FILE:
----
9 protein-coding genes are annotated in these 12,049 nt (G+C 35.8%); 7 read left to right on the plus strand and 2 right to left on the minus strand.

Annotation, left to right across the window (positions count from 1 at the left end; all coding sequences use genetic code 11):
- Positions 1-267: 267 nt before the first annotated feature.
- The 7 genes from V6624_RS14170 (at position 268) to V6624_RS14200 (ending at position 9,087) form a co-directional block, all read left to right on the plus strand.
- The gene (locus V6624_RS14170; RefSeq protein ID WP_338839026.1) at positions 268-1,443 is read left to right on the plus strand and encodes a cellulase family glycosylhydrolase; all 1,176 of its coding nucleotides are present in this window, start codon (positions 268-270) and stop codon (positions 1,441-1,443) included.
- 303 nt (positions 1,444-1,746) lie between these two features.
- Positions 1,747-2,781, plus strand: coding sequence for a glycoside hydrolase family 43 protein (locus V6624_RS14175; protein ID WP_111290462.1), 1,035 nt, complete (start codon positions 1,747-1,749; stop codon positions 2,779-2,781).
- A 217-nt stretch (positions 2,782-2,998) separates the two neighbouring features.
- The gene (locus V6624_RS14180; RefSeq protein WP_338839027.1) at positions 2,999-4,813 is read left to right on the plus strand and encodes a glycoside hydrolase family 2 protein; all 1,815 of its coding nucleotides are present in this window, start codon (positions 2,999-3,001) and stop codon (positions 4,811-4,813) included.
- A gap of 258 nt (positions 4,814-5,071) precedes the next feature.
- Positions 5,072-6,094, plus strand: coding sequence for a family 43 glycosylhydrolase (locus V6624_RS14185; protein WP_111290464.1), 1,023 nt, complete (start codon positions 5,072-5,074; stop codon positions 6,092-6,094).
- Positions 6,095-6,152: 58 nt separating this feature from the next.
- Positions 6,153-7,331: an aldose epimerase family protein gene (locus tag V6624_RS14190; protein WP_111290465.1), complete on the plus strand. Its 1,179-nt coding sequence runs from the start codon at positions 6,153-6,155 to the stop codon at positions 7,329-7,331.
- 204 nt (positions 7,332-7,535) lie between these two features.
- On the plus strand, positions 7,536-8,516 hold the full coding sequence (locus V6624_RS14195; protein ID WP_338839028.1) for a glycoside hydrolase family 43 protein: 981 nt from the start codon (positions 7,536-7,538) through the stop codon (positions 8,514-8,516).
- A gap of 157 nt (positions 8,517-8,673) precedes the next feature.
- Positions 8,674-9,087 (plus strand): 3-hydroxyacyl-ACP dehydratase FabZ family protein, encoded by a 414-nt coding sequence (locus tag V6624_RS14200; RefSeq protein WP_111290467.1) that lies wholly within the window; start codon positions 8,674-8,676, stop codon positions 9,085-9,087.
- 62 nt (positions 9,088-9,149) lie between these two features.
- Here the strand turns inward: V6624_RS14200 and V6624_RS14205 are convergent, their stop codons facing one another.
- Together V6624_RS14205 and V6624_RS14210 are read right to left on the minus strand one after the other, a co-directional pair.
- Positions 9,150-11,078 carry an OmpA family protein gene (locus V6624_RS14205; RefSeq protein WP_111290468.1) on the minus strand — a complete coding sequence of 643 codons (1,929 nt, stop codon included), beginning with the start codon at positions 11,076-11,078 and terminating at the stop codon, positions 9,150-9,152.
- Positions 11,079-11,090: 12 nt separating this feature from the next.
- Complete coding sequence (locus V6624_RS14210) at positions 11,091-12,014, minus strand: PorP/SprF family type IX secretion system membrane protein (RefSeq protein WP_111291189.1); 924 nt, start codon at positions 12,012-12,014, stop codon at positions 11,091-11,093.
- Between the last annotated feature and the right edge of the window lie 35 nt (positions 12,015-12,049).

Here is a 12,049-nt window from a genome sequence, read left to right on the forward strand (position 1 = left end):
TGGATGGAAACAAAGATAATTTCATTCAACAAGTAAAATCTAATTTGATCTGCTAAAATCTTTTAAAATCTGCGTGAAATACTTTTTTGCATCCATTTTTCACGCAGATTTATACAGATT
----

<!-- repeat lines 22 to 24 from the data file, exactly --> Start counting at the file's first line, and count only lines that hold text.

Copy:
- Positions 11,079-11,090: 12 nt separating this feature from the next.
- Complete coding sequence (locus V6624_RS14210) at positions 11,091-12,014, minus strand: PorP/SprF family type IX secretion system membrane protein (RefSeq protein WP_111291189.1); 924 nt, start codon at positions 12,012-12,014, stop codon at positions 11,091-11,093.
- Between the last annotated feature and the right edge of the window lie 35 nt (positions 12,015-12,049).